Swachh Bharat Mission (SBM), Swachh Bharat Abhiyan (SBA), or Clean India Mission is a country-wide campaign initiated by the Government of India in 2014 to eliminate open defecation and improve solid waste management (SWM). Phase 1 of the mission lasted till October 2019. Phase 2 will be implemented between 2020-21 and 2024-25.
Initiated by the Government of India, the mission aimed to achieve an “open-defecation free” (ODF) India by 2 October 2019, the 150th anniversary of the birth of Mahatma Gandhi. The objectives of the first phase of the mission also included eradication of manual scavenging, generating awareness and bringing about a behavior change regarding sanitation practices, and augmentation of capacity at the local level. The second phase of the mission aims to sustain the open defecation free status and improve the management of solid and liquid waste. The mission is aimed at progressing towards target 6.2 of the Sustainable Development Goals Number 6 established by the United Nations in 2015.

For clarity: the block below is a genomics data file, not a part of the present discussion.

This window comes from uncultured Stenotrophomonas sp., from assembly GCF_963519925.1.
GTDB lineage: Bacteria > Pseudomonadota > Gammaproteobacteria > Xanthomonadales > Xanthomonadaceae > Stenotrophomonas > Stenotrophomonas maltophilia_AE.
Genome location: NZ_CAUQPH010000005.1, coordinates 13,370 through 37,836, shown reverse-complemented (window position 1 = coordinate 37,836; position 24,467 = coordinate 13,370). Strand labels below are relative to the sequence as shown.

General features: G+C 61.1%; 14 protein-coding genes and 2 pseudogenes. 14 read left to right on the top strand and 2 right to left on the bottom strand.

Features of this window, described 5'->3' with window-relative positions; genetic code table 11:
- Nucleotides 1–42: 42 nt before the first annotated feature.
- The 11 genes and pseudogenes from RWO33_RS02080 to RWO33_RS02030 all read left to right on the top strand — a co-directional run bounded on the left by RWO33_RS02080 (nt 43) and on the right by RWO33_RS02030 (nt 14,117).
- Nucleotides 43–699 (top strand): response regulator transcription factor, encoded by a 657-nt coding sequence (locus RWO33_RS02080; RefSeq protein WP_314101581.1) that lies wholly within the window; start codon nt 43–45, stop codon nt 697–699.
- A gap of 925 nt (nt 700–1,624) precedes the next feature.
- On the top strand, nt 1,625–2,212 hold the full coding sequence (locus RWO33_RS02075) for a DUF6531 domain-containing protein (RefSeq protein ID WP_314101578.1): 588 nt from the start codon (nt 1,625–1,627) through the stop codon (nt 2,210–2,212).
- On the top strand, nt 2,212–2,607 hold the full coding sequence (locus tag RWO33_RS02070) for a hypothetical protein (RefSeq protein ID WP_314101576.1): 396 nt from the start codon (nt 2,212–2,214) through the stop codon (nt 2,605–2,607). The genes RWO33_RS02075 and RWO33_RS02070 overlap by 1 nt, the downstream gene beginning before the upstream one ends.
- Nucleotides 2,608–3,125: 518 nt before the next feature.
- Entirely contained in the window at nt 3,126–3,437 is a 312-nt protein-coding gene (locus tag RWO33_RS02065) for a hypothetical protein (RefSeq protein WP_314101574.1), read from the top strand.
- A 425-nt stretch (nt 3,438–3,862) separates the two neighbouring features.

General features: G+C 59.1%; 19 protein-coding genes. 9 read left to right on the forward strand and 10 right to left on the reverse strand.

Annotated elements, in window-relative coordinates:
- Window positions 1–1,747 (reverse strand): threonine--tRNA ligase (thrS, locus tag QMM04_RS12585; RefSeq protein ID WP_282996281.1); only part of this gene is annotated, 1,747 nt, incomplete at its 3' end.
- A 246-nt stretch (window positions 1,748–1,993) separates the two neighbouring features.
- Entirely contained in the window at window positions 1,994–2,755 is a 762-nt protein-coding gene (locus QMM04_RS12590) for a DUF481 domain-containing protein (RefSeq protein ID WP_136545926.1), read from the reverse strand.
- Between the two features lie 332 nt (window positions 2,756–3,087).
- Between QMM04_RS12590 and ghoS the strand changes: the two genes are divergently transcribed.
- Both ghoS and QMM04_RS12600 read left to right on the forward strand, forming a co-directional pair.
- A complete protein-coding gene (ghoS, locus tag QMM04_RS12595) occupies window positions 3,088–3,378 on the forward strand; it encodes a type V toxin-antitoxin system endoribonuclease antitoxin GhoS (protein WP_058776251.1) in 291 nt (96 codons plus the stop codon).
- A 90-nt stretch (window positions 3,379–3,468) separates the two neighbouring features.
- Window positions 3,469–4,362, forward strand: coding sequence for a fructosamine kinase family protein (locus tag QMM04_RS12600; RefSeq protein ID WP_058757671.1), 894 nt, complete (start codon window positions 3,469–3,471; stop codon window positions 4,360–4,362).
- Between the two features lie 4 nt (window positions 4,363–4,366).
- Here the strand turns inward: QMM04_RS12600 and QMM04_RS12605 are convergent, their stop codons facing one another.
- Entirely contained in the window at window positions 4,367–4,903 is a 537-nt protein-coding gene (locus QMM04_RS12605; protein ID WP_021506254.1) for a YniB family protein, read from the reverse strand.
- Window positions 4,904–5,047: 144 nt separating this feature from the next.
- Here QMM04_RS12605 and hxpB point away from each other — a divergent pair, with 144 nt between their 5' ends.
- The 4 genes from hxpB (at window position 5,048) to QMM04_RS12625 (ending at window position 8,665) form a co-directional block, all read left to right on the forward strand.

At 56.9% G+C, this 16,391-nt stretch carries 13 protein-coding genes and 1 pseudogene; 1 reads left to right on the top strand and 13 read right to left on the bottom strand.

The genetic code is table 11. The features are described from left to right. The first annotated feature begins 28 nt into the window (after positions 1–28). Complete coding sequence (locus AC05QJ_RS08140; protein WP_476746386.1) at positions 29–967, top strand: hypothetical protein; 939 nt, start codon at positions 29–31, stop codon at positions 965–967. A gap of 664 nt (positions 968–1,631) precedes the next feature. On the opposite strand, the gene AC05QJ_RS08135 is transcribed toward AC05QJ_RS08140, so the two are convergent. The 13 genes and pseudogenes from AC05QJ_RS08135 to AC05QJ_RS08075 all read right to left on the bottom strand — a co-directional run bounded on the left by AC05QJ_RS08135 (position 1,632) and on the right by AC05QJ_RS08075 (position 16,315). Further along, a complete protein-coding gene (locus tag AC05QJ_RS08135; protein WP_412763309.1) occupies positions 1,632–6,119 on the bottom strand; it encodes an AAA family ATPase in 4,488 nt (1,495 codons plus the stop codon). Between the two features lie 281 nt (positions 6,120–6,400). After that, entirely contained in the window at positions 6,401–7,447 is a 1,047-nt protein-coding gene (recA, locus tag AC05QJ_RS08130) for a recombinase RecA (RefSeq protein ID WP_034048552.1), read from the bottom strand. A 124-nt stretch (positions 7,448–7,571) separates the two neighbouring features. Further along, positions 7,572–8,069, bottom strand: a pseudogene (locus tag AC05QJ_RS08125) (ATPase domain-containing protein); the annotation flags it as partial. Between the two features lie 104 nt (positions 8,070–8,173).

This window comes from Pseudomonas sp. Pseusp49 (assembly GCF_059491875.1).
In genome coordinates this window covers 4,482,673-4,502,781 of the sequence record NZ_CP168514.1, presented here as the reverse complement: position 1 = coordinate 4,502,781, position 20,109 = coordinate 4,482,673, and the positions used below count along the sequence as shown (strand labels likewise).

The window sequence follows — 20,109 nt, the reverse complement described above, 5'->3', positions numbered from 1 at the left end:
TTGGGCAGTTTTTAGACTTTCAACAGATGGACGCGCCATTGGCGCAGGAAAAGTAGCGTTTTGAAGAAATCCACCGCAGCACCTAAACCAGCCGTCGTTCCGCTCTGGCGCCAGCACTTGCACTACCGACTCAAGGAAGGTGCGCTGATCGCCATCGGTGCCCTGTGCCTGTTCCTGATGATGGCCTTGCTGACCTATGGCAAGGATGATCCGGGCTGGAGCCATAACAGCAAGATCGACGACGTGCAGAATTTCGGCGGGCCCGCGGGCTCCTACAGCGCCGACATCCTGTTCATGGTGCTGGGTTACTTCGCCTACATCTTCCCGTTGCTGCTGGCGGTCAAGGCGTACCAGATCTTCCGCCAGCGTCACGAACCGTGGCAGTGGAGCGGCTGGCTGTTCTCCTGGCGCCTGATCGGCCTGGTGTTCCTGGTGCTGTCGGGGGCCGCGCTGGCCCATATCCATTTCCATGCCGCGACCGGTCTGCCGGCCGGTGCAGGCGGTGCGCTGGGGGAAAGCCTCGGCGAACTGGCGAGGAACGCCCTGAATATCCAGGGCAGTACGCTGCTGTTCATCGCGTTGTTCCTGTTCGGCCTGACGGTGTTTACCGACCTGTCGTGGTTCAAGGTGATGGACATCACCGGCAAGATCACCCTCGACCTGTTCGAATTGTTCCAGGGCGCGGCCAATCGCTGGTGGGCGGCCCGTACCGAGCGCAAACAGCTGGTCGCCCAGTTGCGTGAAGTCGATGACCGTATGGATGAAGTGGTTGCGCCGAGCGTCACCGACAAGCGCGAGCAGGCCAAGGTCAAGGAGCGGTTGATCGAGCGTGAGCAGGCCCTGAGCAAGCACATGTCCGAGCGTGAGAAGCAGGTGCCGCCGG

The campaign’s official name is in Hindi. In English, it translates to “Clean India Mission”. The campaign was officially launched on 2 October 2014 at Rajghat, New Delhi by Prime Minister Narendra Modi. It is India’s largest cleanliness drive to date with three million government employees and students from all parts of India participating in 4,043 cities, towns, and rural communities. At a rally in Champaran, the Prime minister called the campaign Satyagrah se Swachhagrah in reference to Gandhi’s Champaran Satyagraha launched on 10 April 1916.
The mission was split into two: rural and urban. In rural areas “SBM – Gramin” was financed and monitored through the Ministry of Drinking Water and Sanitation; whereas “SBM – urban” was overseen by the Ministry of Housing and Urban Affairs.
As part of the campaign, volunteers, known as Swachhagrahis, or “Ambassadors of cleanliness”, promoted indoor plumbing and community approaches to sanitation (CAS) at the village level. Other activities included national real-time monitoring and updates from non-governmental organizations (NGOs) such as The Ugly Indian, Waste Warriors, and SWaCH Pune (Solid Waste Collection and Handling).
The government provided subsidy for construction of nearly 110 million toilets between 2014 and 2019, although many Indians especially in rural areas choose to not use them. The campaign was criticized for using coercive approaches to force people to use toilets. Many households were threatened with a loss of benefits such as access to electricity or food entitlements through the public distribution system.